Told in personal interviews, this is the collective story of a punk community in an unlikely town and region, a hub of radical counterculture that drew artists and musicians from throughout the conservative South and earned national renown.
Investigative journalist and New York Times bestselling author Craig Pittman highlights the strange and the wonderful sides of Florida in these stories from throughout his career, offering rare insights into the heart of the Sunshine State.
The story of an iconic artifact that has prevailed over impossibly long odds, this book explores the deep past of the Key Marco Cat, fascinating readers with the miracle and beauty of this rare example of pre-Columbian art.
Filled with rare photographs, vintage postcards and advertisements, and fascinating descriptions from over 100 years ago, this book spotlights a little-known time in history when tourists poured into Florida in search of good health. Rick Kilby shows how Florida’s natural wonders were promoted and developed as restorative destinations for America’s emerging upper class.
The Allman Brothers Band and Lynyrd Skynyrd helped usher in a new kind of southern music from Jacksonville, Florida. Together, they and fellow bands like Blackfoot, 38 Special, and Molly Hatchet would reset the course of seventies rock. Michael FitzGerald tells the story of how the River City bred this generation of legendary musicians.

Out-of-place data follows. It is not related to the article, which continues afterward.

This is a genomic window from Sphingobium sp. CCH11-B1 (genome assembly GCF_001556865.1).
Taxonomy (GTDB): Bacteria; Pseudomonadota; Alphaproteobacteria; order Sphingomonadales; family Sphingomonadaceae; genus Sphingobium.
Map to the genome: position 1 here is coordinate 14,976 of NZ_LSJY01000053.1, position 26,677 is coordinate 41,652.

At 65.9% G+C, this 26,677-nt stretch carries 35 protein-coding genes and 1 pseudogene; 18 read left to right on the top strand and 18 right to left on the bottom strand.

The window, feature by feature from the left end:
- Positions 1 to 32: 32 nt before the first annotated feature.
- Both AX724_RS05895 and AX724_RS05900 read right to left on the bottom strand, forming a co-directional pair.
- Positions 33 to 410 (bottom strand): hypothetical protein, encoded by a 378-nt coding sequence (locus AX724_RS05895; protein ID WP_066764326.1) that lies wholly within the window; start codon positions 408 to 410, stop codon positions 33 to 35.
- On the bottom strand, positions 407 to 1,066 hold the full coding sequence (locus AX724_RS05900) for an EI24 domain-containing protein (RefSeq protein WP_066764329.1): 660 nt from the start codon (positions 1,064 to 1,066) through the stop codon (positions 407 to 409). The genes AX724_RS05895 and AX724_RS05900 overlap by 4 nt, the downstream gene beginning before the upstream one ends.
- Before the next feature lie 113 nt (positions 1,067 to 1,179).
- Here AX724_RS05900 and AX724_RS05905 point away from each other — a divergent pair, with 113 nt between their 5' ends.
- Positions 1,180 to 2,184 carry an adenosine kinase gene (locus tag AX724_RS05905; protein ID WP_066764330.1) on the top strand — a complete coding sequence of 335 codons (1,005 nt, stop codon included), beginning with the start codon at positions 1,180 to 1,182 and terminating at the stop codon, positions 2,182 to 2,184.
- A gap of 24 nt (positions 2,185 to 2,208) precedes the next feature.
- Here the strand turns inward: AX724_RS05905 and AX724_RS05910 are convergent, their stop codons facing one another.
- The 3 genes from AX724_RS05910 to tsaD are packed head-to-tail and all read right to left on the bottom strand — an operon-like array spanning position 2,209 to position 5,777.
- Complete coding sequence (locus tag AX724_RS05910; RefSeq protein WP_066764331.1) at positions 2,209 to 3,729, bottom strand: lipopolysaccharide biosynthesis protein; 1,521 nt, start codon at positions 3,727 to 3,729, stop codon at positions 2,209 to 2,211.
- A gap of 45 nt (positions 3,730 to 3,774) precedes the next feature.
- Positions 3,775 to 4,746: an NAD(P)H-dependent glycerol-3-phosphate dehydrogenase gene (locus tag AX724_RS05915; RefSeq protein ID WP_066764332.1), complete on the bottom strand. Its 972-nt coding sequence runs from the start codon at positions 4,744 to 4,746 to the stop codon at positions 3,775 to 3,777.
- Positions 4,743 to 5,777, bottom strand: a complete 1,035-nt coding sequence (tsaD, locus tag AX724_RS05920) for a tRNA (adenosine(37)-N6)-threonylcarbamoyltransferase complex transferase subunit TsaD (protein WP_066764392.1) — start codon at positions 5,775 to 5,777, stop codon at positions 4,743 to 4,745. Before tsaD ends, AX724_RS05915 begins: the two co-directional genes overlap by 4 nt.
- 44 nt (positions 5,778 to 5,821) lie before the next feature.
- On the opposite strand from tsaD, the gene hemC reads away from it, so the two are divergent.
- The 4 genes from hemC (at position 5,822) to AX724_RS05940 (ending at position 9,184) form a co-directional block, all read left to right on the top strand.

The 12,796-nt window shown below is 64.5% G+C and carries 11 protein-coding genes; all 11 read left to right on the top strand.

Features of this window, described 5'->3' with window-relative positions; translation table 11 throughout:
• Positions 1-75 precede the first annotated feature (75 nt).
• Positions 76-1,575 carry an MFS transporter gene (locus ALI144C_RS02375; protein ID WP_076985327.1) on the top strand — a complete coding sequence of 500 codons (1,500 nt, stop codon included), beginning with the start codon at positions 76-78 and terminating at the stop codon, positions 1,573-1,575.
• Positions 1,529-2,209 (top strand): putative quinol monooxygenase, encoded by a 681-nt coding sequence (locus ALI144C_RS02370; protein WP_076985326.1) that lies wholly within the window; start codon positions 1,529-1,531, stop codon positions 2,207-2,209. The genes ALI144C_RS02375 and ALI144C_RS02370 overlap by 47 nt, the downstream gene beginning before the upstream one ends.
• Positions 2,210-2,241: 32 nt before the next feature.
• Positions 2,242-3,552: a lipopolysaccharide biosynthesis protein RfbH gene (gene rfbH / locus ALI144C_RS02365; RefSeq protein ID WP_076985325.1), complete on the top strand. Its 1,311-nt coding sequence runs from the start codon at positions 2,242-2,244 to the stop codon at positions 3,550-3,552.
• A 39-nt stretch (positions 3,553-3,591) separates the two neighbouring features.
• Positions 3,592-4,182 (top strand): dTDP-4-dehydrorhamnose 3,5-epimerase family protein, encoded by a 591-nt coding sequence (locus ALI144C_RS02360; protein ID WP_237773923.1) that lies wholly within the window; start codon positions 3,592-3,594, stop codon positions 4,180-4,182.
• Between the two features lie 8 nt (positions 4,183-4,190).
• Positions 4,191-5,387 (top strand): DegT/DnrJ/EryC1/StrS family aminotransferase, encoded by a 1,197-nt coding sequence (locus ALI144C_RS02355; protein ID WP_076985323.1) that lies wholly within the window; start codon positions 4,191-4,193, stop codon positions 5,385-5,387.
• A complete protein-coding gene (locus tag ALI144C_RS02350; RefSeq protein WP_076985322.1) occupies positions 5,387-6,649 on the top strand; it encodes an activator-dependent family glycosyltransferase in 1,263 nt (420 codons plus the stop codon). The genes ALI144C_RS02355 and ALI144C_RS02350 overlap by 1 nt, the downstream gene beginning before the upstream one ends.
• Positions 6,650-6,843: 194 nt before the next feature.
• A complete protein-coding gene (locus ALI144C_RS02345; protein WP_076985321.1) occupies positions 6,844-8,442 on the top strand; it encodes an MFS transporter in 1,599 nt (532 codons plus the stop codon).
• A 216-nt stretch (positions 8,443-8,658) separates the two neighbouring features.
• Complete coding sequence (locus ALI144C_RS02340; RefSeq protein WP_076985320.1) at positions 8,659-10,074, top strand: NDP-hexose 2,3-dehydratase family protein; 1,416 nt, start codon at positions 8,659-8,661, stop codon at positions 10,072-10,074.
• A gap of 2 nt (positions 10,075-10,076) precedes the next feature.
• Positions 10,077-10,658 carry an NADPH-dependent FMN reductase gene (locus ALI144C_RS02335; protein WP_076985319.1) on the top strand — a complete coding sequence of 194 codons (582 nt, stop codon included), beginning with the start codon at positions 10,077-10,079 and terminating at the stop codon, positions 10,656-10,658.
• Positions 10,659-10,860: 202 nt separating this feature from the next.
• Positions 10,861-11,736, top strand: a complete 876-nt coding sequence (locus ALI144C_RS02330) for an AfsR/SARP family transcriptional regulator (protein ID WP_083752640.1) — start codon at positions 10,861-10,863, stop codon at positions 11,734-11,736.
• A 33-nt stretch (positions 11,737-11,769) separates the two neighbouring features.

Journalist, activist, and adventurer, Jane Wood Reno was one of the most groundbreaking and colorful American women of the twentieth century. Told by her grandson, George Hurchalla, this is an intimate biography of a free thinker who shattered barriers during the explosive early years of Miami.
This book is a behind-the-scenes look at the bizarre crime of astronaut Lisa Nowak, who drove 900 miles to intercept and confront her romantic rival in an airport parking lot—allegedly using diapers on the trip so she wouldn’t have to stop. This is a riveting journey inside the high-pressure world of one of America’s most elite agencies and the life of one beleaguered astronaut.
Huse draws from local newspaper stories and firsthand accounts to show what authorities and city residents saw and believed about these establishments and the people who frequented them. This unique take on Tampa history reveals a spirited city at work and play, an important cultural hub that continues to both celebrate and come to terms with its many legacies.
Filled with colorful photographs and infused with the joy of two expert chefs celebrating the foods that are closest to their hearts, Taste the Islands brings the places, histories, and rhythms of the Caribbean into your home kitchen.